Whatever it is, running your race is a personal quest that involves different speeds – implies adjustment to different conditions, with enthusiasm for the challenges, and appreciation of the journey.
Going back to the lesson of the tortoise, there is still value in how he ran his race. Even if you’re progressing slowly in your career, keep going, just like the tortoise. As you continue running you create your own opportunities, and sometimes opportunities present themselves when you’re “not forcing it”.
Maintain a steady and consistent pace without being overconfident, and set your gaze steadily in front of you. Don’t worry about the annoying hare or how much faster others are moving. Remember, you are running your own race.
Hitting the wall
Ask any runner and they will tell you, “hitting the wall” can be one of the most uncomfortable and demoralising experiences. It inevitably happens in the second half of a marathon. It’s when your “systems” tell you to quit. You feel drained of energy, your legs become heavy, and your brain is telling you “you’ve done pretty well to get this far, it’s ok to quit now.”
This internal voice is encouraging you to accept mediocrity – to settle for less. You can shift your distracted mind, control your breathing and regroup your focus. The moment will pass and you will soon continue to run your marathon. Just keep going.
In your career, you might hit the wall after a period of burnout, or perhaps if you have not respected the marathon distance and treated it like a sprint. It could be a combination of reasons why your career has hit a rough patch – the economy is not in a good state, your employer might be going through a period of transition, or you have simply lost your drive.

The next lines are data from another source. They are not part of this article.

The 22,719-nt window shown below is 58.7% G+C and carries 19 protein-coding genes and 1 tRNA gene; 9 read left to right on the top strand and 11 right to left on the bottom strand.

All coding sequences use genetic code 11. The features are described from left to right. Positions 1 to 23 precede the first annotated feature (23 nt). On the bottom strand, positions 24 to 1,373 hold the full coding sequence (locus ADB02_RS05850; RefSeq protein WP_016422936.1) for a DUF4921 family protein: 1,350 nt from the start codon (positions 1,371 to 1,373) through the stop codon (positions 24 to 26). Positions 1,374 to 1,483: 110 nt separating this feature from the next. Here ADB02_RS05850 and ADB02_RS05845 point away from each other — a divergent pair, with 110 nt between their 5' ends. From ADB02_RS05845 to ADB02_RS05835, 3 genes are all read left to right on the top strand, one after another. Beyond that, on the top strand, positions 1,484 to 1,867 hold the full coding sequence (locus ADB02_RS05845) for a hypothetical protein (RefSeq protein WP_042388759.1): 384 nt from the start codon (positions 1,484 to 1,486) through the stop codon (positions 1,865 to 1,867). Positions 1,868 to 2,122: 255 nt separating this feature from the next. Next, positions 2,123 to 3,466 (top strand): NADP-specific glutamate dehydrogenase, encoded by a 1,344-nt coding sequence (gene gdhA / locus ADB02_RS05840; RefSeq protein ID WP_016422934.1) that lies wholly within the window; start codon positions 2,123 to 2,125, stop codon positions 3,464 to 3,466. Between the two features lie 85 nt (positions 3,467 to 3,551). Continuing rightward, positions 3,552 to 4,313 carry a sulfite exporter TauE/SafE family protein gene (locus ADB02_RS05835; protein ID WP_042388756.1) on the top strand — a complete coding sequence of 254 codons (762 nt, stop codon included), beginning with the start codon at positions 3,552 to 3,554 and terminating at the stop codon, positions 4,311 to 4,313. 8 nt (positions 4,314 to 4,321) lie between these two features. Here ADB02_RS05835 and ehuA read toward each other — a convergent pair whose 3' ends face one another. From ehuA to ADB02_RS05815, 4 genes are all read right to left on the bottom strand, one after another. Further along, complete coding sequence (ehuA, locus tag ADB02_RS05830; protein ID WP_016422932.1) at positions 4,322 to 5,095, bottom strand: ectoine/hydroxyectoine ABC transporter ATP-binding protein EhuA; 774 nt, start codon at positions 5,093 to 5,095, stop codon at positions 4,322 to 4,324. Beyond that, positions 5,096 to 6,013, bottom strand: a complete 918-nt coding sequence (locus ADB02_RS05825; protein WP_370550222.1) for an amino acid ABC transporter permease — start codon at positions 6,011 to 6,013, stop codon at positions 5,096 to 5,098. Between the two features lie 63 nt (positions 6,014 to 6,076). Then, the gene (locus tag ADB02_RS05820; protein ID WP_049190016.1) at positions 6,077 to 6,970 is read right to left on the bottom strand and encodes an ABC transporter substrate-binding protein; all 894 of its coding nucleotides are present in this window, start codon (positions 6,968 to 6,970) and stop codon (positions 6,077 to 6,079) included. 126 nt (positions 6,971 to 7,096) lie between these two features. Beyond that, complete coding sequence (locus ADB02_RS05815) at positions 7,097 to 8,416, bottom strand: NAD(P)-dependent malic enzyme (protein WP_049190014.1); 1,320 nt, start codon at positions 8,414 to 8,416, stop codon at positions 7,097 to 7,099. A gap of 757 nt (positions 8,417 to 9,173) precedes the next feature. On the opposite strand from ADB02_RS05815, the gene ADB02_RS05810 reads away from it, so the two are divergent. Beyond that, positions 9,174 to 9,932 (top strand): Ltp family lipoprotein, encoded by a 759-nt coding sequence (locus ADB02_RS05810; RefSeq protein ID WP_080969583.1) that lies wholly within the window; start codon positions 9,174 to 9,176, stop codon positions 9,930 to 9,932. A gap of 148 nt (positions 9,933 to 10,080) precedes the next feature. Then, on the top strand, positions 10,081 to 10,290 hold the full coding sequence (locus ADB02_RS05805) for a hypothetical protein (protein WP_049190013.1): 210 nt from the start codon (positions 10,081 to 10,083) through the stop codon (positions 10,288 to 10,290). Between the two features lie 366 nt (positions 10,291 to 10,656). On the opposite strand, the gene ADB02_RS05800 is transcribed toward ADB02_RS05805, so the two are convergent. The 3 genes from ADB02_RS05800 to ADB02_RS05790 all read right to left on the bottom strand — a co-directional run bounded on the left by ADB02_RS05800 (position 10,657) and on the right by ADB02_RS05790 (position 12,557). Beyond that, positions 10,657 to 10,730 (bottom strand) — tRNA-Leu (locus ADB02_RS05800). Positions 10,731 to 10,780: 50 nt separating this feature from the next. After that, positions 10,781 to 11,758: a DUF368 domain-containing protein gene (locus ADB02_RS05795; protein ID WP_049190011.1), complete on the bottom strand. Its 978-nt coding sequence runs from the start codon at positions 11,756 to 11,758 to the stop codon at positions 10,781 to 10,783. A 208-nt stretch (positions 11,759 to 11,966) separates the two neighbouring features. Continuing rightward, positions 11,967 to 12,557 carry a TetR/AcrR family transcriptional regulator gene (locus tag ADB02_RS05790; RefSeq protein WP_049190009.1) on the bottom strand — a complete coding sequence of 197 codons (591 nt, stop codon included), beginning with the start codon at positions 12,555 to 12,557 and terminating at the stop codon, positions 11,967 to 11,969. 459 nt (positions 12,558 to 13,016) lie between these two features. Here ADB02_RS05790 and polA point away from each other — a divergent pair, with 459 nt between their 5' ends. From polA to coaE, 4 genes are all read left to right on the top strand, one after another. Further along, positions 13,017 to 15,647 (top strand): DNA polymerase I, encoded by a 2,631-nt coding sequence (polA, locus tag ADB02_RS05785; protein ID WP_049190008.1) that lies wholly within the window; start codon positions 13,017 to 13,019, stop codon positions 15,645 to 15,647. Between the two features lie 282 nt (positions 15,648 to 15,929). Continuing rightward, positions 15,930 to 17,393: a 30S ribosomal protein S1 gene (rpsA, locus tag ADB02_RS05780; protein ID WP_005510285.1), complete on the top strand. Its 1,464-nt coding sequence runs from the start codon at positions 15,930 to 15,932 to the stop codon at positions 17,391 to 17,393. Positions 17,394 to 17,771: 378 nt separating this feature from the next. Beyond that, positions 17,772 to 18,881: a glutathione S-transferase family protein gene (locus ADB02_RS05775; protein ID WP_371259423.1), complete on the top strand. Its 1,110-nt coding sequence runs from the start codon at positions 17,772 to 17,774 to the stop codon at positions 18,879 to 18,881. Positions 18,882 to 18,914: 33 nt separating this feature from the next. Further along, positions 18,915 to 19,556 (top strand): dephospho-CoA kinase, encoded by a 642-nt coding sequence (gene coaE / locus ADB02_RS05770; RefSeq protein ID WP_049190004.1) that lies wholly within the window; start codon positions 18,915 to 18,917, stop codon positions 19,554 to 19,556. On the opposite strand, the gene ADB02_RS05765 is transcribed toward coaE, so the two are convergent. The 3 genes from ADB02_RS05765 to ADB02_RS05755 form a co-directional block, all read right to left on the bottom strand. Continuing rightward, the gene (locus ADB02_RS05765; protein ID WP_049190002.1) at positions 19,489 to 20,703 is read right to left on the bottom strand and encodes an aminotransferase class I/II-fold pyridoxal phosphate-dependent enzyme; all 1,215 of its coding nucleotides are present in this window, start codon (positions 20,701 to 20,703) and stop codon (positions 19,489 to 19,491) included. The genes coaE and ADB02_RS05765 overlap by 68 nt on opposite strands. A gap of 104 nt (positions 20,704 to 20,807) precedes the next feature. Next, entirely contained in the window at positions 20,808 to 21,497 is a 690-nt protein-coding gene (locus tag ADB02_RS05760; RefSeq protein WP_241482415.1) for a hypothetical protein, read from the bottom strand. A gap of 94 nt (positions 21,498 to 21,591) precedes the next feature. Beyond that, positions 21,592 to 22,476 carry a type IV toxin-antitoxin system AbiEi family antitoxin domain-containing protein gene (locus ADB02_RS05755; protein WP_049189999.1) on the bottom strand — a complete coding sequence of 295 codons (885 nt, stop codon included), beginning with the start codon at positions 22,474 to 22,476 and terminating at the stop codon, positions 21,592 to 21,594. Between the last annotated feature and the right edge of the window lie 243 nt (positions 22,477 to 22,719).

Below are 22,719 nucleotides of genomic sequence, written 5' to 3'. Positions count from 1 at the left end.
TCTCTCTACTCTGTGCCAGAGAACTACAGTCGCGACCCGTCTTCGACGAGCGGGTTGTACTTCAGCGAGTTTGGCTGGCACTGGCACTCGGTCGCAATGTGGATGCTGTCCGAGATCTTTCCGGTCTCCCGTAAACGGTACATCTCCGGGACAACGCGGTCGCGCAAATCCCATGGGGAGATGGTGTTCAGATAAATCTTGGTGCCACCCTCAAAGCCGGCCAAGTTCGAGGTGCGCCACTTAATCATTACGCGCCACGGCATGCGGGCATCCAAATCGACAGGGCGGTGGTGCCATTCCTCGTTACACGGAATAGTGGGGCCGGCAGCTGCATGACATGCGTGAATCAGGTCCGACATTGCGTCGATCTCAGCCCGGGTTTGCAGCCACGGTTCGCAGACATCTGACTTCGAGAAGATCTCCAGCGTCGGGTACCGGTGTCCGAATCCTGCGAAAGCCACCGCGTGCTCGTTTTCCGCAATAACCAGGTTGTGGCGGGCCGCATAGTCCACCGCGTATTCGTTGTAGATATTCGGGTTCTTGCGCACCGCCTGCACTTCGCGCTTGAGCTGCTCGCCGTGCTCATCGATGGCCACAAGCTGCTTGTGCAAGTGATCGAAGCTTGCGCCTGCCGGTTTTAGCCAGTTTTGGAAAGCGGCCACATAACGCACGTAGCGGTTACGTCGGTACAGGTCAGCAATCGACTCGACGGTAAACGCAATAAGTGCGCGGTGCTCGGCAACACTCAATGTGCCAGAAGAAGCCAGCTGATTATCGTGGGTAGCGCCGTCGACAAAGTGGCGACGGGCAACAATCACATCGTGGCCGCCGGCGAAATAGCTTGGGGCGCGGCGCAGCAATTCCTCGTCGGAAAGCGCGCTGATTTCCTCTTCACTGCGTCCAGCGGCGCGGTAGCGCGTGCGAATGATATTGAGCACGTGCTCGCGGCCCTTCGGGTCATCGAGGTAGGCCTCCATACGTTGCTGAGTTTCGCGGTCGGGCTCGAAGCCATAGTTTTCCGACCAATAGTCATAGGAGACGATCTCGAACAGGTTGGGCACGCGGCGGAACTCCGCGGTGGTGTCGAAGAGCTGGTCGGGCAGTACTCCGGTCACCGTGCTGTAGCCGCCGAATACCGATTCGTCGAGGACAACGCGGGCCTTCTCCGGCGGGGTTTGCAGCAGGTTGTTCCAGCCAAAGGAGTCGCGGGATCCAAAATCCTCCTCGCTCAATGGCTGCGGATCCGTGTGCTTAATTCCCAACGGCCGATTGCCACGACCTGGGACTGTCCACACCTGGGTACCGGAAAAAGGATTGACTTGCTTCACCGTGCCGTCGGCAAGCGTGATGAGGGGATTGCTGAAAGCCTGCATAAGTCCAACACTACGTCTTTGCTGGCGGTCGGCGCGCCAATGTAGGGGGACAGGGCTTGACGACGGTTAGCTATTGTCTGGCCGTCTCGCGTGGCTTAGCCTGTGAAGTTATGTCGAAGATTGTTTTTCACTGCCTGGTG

Whatever it is, this is a good time to breathe and get some perspective. You should consider – am I responsible for this wall? Can I move around it? Or simply, does this wall actually exist? (The Matrix movie type of question).
Moving forward, literally moving forward, is the sure fire way to move through this uncomfortable period. Become aligned with your career goal, and reach forward by placing one foot in front of the other. Before you know it, you will gain momentum and move to the next phase called “second wind”.
As life happens and as you aspire to experience more, you will inevitably be confronted by more walls. With experience and maturity there are ways to manage hitting the wall, sometimes even avoiding it altogether. The following will make the wall less significant:
1. Don’t go out too fast – conserve your energy and pace yourself. Know when to speed up and when to slow down.